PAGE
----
Poland's Roman Catholic bishops have urged their fellow citizens not to vote for candidates whose views are opposed to traditional Catholic teaching on issues like abortion and same-sex relationships in European parliamentary elections in June.
By Jan Repa
BBC Europe analyst
The bishops are, in the main, a pretty conservative body.
They know that the Pope has strongly endorsed EU enlargement, on 1 May.
The bishops have criticised Europe's 'un-Christian' values
But they also worry that the EU will erode traditional Catholic practices in a country like Poland, where the Church continues to exercise a strong influence, especially in small towns and villages and among the section of the urban working class.
These are also the social groups that feel most threatened by the economic implications of EU membership.
Poland's bishops also have an ambiguous attitude towards democracy.
On the one hand they see it as a natural expression of the dignity and spiritual integrity on the individual.
On the other, they appear to believe that certain principles are beyond discussion.
In their appeal, the bishops warn against voting for candidates who want to liberalise Poland's strict abortion law, to introduce sex education in schools, and to give legal status to same-sex partnerships.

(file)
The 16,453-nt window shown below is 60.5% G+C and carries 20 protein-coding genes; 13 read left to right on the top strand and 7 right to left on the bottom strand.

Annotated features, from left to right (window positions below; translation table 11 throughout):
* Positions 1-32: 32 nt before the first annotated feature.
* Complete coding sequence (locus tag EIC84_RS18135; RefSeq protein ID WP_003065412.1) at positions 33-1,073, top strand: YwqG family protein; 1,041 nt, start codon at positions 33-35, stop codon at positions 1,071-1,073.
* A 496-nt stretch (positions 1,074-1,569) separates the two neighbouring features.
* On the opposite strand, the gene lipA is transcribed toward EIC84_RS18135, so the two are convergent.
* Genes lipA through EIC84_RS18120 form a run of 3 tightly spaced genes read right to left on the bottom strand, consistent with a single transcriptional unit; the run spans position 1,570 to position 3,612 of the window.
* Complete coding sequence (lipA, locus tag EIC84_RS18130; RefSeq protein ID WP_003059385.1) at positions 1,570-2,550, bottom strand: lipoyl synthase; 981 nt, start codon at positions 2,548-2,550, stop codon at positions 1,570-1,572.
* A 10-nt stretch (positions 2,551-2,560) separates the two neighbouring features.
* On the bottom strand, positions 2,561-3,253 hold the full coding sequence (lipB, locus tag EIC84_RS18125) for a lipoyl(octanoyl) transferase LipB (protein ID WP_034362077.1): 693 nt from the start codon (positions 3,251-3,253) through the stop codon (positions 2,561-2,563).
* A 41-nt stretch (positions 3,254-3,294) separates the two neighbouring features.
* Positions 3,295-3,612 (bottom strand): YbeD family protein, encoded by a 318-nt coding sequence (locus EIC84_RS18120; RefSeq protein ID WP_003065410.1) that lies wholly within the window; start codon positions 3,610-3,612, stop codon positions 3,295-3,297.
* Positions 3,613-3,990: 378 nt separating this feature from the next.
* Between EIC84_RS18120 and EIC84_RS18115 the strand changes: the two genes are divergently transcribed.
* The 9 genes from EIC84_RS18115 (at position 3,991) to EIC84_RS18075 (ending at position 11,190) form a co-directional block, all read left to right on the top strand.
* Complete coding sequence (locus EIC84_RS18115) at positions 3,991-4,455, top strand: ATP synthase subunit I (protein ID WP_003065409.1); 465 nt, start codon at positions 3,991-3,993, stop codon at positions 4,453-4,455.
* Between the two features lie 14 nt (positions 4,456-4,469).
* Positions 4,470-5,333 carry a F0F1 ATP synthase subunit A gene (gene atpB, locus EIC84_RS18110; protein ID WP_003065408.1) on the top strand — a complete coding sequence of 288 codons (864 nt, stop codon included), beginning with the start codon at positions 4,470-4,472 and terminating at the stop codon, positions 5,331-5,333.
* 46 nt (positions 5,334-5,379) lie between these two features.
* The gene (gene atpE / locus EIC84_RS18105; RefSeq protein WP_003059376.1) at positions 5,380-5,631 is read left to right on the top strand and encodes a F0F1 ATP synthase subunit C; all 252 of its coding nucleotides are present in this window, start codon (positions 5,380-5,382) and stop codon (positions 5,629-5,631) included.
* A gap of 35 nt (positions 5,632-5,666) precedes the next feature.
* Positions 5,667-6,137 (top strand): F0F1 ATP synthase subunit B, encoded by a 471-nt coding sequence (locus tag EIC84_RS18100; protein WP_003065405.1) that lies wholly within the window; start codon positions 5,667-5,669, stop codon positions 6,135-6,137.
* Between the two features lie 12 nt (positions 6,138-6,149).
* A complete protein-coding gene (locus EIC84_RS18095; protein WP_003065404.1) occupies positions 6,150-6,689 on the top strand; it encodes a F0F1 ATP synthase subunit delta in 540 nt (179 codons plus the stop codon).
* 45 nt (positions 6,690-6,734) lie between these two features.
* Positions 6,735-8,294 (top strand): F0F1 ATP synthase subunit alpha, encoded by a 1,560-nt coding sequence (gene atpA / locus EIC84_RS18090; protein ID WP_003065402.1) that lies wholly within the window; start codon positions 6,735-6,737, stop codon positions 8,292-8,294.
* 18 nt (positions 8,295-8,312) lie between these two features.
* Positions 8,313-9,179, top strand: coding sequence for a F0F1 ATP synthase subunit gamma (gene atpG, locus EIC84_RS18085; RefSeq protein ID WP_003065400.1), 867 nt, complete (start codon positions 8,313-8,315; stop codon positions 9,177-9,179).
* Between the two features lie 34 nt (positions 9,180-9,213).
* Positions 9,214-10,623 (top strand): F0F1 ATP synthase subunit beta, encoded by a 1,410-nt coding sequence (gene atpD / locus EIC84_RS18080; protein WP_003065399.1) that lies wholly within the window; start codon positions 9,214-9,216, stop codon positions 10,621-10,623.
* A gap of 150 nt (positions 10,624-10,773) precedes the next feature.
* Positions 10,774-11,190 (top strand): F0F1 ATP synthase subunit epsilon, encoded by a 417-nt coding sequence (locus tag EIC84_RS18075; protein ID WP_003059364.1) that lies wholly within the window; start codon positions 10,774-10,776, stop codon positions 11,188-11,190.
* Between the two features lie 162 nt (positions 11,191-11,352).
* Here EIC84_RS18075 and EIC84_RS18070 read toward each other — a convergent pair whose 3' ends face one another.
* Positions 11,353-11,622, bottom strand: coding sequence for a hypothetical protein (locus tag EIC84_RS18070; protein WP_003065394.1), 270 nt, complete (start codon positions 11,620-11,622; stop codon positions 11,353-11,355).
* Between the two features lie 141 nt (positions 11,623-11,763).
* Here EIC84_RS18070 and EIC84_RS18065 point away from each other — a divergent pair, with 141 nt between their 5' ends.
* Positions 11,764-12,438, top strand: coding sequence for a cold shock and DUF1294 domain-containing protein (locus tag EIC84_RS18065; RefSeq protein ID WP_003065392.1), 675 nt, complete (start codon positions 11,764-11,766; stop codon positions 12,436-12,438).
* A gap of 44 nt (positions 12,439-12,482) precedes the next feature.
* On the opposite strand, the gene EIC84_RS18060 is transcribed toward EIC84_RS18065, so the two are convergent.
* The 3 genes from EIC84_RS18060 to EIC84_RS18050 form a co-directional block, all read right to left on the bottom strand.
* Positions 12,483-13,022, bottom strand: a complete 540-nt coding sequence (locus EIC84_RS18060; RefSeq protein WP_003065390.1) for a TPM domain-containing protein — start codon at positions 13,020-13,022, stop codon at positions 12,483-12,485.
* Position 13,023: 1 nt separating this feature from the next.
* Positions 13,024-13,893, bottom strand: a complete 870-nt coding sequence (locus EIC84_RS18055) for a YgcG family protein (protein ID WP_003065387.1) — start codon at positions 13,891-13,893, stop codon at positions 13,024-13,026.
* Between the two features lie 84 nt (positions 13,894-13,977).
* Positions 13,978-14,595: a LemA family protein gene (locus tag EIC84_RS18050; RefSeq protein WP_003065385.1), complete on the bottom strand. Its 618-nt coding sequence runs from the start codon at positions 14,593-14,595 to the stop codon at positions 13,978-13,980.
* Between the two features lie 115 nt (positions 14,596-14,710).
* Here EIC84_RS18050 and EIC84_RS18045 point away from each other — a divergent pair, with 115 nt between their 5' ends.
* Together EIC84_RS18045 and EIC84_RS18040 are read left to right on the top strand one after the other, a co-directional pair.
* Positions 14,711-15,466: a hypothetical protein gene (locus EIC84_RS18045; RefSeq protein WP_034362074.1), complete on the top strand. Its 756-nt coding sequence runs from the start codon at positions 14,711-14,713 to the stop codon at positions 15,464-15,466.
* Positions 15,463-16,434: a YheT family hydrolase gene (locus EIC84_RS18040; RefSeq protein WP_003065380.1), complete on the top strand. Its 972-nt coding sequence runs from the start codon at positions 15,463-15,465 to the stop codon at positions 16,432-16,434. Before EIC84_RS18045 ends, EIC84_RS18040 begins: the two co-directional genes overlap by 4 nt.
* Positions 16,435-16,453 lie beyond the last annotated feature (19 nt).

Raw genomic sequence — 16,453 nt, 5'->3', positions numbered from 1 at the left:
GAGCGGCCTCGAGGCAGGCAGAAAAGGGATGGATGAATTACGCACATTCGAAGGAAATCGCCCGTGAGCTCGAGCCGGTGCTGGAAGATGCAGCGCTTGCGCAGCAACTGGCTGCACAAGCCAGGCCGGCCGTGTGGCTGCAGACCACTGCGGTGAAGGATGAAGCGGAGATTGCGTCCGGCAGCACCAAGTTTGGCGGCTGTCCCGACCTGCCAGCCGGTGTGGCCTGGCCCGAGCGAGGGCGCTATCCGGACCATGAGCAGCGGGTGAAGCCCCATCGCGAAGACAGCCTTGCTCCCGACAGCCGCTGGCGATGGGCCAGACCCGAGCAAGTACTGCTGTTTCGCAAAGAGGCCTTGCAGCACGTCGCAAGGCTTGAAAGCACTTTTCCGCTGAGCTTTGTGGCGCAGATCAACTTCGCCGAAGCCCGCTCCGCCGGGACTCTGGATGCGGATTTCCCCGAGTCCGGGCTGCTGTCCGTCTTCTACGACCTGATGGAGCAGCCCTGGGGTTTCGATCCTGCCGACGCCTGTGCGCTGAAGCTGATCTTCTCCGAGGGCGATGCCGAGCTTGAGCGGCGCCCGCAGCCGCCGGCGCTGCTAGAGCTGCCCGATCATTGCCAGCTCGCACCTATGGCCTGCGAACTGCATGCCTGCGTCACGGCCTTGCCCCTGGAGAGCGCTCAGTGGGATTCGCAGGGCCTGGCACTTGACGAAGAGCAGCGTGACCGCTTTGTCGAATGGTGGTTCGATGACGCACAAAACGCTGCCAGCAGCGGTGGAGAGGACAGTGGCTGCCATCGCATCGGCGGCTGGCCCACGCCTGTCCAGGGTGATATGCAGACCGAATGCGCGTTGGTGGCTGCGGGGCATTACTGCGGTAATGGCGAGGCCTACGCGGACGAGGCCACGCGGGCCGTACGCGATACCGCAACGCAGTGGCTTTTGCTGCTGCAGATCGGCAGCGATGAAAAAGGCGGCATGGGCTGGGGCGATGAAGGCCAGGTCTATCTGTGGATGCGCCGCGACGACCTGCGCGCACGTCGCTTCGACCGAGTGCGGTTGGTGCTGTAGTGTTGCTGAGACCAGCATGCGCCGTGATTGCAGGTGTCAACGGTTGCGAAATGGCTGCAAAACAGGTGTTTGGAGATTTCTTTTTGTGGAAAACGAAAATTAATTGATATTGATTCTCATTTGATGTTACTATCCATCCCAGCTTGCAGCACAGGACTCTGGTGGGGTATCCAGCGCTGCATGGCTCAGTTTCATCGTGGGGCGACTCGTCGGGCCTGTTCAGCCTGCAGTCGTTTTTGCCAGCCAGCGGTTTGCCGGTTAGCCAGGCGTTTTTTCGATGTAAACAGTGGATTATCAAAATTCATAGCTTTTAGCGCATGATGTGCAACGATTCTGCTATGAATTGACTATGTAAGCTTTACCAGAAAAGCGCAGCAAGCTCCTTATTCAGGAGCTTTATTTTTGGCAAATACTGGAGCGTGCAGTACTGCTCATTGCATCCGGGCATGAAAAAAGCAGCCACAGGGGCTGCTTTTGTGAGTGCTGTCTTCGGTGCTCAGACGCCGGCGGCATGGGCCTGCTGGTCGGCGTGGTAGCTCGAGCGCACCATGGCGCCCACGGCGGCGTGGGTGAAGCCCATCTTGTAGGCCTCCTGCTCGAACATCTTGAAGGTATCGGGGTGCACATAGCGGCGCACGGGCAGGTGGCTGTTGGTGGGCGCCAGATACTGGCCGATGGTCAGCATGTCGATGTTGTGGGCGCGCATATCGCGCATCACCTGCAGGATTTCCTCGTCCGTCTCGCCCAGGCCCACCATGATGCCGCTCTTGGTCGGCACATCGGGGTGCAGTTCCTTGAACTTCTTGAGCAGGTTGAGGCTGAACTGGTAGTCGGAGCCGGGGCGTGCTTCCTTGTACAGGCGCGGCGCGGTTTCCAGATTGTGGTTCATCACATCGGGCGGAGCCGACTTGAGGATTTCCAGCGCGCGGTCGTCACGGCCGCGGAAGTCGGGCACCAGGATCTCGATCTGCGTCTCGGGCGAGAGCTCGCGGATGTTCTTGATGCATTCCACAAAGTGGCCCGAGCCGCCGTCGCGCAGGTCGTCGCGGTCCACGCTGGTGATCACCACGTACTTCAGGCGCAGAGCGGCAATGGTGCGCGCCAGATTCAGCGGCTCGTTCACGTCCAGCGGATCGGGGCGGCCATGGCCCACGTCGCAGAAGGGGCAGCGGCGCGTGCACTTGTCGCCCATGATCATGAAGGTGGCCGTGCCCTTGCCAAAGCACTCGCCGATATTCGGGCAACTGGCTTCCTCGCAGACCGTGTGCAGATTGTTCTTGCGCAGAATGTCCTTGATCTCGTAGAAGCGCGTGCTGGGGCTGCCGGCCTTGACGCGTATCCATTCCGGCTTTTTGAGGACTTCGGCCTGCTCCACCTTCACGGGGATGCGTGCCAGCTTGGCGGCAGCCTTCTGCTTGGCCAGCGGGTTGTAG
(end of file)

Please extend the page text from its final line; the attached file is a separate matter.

They also urge people not to be tempted by politicians who offer easy solutions to difficult problems.
They say they want as many Catholic Christians as possible to sit in the European Parliament - to oppose what they describe as "strong tendencies to eliminate Christian values from European life".
In fact, the document bears the hallmarks of careful drafting - and may not fully reflect the degree of worry felt by some bishops.
For instance, the recently elected head of the Polish Bishops' Conference, Jozef Michalik - a noted conservative - has said he cannot see a place for himself in a European Union which fails to ban abortion or to "acknowledge God" - a reference to the absence of a reference to God in the preamble to the EU draft constitution.
Although most Poles claim to be Catholics, they do not necessarily follow the Church's advice when it comes to political choices.
Throughout the 1990s, parties and politicians openly endorsed by the Church generally did badly in elections.
With Poland's existing government of ex-communists in disarray and early elections looming, the two parties which are doing best in opinion polls are Self Defence - a populist, anti-EU movement led by a former Communist collective farm manager; and the Civic Platform - a centre-right liberal party, which makes no reference to religion in its publicity.